Retirement Tour Guide

Traditionally, people’s biggest asset has been the ability to produce an income. Many past retirees have saved more than they spent and have fared well. It is not as much about earning a certain rate of interest as it is about mapping out a strategy for your savings sooner versus later.

If you are a pre-retiree or retiree you might still be putting those principal dollars aside. I urge you to work with a financial services professional that can help analyze where you are relative to your retirement goals and can show you ways to help achieve your goals. With people living longer in retirement, you can’t save blindly anymore. This applies to whether you are 45 or 75. You can’t just say, “I want my net worth to be a million or half a million dollars.” A financial services professional can help you to estimate your future income and expenses for the most effective retirement income planning strategy.

It seems that one of three things happen to those who don’t have a retirement income plan which incorporates funding long-term health problems and/or the death of one spouse. 1.) You find out later in life that you don’t have enough money to live your current lifestyle and have to make dramatic changes like moving or getting government assistance. 2.) You save and save and never really get to enjoy the money you worked so hard for your whole life because you are afraid you’ll run out of it. 3.) Of course there are those that luck out and make it without a plan, but this is not recommended.

It can be very simple to make sure none of the above things happen. It’s a matter of when to prepare more than what to prepare. When you come up with a strategy early in retirement with a financial services professional, you can give yourself the best chance for a successful retirement including having peace of mind knowing your affairs are in order.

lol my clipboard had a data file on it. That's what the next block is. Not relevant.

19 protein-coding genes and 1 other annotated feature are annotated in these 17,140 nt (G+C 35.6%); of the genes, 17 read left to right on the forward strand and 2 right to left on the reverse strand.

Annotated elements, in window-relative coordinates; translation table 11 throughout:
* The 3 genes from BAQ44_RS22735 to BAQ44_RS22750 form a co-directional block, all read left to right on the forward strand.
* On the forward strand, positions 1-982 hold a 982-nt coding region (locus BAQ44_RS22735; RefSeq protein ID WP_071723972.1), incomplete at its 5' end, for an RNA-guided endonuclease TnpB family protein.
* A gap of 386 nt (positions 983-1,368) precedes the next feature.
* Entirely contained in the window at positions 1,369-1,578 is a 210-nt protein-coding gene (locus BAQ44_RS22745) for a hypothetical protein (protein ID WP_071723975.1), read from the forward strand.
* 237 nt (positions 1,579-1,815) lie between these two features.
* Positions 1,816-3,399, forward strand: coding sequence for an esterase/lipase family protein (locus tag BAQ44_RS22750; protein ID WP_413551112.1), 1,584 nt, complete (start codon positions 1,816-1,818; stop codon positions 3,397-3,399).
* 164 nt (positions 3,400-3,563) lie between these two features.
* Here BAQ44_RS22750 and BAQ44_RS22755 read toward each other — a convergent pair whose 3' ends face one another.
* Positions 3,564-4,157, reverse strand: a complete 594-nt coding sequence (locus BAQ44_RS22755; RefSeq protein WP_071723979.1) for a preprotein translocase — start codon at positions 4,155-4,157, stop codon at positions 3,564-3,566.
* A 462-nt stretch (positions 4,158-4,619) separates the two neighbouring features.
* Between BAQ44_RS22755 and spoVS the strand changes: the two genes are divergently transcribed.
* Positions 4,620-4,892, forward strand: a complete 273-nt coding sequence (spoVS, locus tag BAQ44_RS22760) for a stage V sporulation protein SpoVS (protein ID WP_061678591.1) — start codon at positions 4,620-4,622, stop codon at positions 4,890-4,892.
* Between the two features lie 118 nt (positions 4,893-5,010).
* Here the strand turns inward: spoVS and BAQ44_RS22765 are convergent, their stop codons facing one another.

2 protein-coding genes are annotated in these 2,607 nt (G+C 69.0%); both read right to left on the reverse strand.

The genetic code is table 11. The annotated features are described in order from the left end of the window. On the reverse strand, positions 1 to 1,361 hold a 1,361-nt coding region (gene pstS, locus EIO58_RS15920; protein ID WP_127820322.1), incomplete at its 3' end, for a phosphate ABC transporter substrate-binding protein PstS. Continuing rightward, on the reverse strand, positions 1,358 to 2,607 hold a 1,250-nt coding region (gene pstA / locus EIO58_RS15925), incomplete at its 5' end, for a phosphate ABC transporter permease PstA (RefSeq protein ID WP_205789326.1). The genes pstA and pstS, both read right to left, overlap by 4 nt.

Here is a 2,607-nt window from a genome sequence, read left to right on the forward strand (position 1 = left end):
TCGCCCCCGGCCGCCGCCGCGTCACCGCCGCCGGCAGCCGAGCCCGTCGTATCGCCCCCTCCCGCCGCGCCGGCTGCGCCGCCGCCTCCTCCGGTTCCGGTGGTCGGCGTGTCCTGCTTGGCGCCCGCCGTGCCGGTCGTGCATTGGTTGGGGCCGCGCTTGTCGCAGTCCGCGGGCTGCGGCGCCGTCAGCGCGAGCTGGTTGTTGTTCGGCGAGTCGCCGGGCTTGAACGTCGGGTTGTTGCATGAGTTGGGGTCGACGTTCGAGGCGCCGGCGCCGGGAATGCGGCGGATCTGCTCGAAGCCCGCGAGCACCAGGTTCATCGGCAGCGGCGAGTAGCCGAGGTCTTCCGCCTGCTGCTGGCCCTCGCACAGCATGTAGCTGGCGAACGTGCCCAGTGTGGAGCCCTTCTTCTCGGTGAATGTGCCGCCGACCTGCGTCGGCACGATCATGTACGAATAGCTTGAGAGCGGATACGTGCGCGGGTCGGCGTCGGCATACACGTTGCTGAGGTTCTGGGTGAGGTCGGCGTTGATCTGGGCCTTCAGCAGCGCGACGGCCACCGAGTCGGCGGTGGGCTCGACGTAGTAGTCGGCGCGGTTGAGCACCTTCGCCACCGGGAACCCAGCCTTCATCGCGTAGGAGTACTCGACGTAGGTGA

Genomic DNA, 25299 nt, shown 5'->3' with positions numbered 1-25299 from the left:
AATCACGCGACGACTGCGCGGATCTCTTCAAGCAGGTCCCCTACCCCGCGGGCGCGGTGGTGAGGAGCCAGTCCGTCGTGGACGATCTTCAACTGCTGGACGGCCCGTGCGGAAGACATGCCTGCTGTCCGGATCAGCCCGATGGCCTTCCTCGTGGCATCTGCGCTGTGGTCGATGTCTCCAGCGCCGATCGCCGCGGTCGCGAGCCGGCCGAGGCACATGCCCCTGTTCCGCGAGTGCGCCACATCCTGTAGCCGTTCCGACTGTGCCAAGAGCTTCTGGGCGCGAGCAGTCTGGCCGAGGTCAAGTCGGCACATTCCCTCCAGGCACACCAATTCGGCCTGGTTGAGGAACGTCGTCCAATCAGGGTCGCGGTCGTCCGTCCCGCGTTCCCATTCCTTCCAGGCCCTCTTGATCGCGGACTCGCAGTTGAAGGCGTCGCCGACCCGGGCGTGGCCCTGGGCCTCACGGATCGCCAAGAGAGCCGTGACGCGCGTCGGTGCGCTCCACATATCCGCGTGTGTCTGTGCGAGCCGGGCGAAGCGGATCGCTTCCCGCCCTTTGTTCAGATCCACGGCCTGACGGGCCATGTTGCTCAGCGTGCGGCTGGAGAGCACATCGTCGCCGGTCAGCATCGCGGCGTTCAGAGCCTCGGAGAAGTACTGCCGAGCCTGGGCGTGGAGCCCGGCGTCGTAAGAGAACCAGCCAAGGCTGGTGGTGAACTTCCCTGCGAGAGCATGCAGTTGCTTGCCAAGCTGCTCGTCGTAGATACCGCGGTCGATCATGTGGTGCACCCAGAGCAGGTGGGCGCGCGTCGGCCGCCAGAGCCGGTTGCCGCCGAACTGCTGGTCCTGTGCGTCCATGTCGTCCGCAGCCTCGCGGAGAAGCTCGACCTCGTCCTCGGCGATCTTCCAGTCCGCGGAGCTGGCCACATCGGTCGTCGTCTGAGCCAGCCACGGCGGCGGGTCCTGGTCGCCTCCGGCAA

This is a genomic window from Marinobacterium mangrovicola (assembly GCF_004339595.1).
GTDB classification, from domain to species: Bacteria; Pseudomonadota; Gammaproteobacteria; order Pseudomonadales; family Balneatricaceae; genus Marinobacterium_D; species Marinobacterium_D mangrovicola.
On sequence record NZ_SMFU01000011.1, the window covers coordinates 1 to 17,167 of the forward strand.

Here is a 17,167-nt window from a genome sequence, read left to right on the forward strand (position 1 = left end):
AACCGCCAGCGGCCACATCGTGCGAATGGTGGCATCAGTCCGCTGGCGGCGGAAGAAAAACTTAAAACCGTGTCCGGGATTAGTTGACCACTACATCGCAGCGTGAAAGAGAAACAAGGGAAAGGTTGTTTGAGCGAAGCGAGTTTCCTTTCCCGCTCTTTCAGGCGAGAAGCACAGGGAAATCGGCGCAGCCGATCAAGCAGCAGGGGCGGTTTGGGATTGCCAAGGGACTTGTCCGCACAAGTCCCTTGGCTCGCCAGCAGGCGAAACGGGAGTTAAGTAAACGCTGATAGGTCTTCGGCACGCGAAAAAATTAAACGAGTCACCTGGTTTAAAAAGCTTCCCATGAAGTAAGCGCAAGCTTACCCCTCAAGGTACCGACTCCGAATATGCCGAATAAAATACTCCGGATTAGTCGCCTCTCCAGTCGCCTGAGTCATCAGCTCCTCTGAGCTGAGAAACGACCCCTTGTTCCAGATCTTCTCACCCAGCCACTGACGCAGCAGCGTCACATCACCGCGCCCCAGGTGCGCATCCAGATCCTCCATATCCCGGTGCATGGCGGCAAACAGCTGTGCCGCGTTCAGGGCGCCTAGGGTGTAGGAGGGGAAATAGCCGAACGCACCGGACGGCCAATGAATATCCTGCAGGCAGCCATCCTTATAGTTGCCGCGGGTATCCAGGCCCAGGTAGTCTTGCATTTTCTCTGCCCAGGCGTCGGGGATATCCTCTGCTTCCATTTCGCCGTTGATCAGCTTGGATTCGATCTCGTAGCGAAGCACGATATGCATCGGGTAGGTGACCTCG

It can be critical for all retirees to prepare for unexpected circumstances such as extensive health problems and premature death of a spouse who provides a part of the household’s essential income. When a couple loses a spouse, the lower social security stops and the pension stops or is reduced. Generally, there needs to be either enough assets or an insurance policy to replace the lost income. “Enough assets” is a subjective term. Work with a financial services professional who can show you if you’ll be able to generate as much income as you’ll need. If you don’t need the insurance policy then let it go to your children, grandchildren or a charity. If you don’t have a strategy for dealing with potential long-term health problems, you run the risk of eating up your nest egg in the future to pay for healthcare.

Avoiding a “just in case” lifestyle means preparing for the future in the present. If you have a financial services professional help you develop an income plan that incorporates reducing risk associated with an unexpected event, you should be able to utilize your life savings to the fullest. Having a long, happy and healthy retirement is what we all hope for. Don’t just hope for it, prepare for it!


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